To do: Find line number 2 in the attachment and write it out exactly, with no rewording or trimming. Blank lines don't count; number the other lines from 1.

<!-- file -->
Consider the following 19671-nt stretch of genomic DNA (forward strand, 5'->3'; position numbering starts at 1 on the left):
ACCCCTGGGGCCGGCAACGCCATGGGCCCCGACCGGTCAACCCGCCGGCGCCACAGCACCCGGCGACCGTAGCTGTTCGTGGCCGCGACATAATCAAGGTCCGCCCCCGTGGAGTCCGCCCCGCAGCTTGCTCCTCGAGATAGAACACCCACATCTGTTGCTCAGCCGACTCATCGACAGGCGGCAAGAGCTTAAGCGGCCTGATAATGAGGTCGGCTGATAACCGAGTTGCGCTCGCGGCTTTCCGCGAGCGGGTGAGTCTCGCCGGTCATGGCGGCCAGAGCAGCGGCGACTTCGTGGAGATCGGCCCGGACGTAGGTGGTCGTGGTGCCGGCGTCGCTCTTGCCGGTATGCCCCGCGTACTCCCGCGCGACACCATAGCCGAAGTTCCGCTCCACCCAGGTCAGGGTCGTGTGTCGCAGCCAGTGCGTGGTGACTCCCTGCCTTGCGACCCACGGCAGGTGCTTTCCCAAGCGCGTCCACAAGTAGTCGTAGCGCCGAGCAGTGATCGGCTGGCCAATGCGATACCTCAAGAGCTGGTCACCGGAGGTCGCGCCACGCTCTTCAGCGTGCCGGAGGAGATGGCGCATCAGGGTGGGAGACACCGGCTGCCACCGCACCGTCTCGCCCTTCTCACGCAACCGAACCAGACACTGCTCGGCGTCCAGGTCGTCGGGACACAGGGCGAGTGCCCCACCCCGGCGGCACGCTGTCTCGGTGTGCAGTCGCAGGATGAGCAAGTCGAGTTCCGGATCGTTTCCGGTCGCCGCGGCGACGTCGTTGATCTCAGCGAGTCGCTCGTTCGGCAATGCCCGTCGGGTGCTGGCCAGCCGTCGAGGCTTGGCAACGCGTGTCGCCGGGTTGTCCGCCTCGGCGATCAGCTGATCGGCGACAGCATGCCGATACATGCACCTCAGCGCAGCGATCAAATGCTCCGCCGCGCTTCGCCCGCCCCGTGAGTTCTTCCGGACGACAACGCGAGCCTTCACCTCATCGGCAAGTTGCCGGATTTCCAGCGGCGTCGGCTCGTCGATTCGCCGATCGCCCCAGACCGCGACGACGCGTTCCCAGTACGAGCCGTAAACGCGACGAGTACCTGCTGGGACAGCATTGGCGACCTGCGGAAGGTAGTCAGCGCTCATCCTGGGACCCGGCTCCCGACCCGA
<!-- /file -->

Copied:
ACCCCTGGGGCCGGCAACGCCATGGGCCCCGACCGGTCAACCCGCCGGCGCCACAGCACCCGGCGACCGTAGCTGTTCGTGGCCGCGACATAATCAAGGTCCGCCCCCGTGGAGTCCGCCCCGCAGCTTGCTCCTCGAGATAGAACACCCACATCTGTTGCTCAGCCGACTCATCGACAGGCGGCAAGAGCTTAAGCGGCCTGATAATGAGGTCGGCTGATAACCGAGTTGCGCTCGCGGCTTTCCGCGAGCGGGTGAGTCTCGCCGGTCATGGCGGCCAGAGCAGCGGCGACTTCGTGGAGATCGGCCCGGACGTAGGTGGTCGTGGTGCCGGCGTCGCTCTTGCCGGTATGCCCCGCGTACTCCCGCGCGACACCATAGCCGAAGTTCCGCTCCACCCAGGTCAGGGTCGTGTGTCGCAGCCAGTGCGTGGTGACTCCCTGCCTTGCGACCCACGGCAGGTGCTTTCCCAAGCGCGTCCACAAGTAGTCGTAGCGCCGAGCAGTGATCGGCTGGCCAATGCGATACCTCAAGAGCTGGTCACCGGAGGTCGCGCCACGCTCTTCAGCGTGCCGGAGGAGATGGCGCATCAGGGTGGGAGACACCGGCTGCCACCGCACCGTCTCGCCCTTCTCACGCAACCGAACCAGACACTGCTCGGCGTCCAGGTCGTCGGGACACAGGGCGAGTGCCCCACCCCGGCGGCACGCTGTCTCGGTGTGCAGTCGCAGGATGAGCAAGTCGAGTTCCGGATCGTTTCCGGTCGCCGCGGCGACGTCGTTGATCTCAGCGAGTCGCTCGTTCGGCAATGCCCGTCGGGTGCTGGCCAGCCGTCGAGGCTTGGCAACGCGTGTCGCCGGGTTGTCCGCCTCGGCGATCAGCTGATCGGCGACAGCATGCCGATACATGCACCTCAGCGCAGCGATCAAATGCTCCGCCGCGCTTCGCCCGCCCCGTGAGTTCTTCCGGACGACAACGCGAGCCTTCACCTCATCGGCAAGTTGCCGGATTTCCAGCGGCGTCGGCTCGTCGATTCGCCGATCGCCCCAGACCGCGACGACGCGTTCCCAGTACGAGCCGTAAACGCGACGAGTACCTGCTGGGACAGCATTGGCGACCTGCGGAAGGTAGTCAGCGCTCATCCTGGGACCCGGCTCCCGACCCGA